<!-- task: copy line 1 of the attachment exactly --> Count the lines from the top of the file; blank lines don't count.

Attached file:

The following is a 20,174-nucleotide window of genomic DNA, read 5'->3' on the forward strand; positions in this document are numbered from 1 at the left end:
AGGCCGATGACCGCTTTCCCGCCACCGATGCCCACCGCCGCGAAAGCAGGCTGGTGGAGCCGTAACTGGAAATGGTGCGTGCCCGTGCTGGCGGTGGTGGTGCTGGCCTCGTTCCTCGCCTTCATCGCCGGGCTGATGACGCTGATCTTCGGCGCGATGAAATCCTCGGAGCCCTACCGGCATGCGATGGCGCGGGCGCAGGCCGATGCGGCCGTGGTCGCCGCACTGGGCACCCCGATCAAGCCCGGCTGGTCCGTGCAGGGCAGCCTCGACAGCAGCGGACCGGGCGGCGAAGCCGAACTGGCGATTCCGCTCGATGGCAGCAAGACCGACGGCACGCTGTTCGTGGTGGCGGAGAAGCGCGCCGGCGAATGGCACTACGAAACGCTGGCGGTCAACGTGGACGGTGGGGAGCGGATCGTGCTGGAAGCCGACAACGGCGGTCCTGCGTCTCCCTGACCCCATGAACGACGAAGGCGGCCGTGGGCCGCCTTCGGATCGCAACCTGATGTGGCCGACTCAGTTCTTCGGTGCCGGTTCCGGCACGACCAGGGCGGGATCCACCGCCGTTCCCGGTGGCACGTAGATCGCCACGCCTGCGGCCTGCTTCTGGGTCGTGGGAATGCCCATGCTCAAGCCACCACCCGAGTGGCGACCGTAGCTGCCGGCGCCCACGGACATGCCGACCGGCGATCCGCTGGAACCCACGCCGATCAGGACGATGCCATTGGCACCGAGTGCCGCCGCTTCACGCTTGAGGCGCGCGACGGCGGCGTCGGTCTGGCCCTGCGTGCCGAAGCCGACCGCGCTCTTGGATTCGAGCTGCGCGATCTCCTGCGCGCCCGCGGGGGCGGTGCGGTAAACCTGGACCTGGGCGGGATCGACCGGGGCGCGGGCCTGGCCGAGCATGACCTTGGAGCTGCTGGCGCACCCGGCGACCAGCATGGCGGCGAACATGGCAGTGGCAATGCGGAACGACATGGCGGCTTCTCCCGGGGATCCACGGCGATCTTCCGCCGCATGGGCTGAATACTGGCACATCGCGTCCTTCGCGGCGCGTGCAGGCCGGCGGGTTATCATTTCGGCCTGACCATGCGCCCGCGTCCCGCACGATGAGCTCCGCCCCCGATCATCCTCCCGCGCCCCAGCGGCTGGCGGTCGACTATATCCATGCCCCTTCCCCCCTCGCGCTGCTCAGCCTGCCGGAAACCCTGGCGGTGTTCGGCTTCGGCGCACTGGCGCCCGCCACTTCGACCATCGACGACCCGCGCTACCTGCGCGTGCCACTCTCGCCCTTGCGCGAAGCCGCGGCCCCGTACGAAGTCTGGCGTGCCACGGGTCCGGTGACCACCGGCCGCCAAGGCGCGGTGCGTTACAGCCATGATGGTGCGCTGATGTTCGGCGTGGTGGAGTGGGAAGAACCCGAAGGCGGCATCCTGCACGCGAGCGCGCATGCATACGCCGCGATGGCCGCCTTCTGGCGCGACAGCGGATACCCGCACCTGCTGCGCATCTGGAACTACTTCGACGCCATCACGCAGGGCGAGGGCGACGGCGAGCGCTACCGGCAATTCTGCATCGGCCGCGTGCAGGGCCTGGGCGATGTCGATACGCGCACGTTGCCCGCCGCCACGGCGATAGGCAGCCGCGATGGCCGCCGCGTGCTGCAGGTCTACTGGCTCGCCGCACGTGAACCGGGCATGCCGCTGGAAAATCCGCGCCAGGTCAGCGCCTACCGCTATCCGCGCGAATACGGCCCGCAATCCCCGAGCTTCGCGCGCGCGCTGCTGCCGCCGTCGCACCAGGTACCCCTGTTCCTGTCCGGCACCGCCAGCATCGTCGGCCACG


The following is a 20,174-nucleotide window of genomic DNA, read 5'->3' on the forward strand; positions in this document are numbered from 1 at the left end: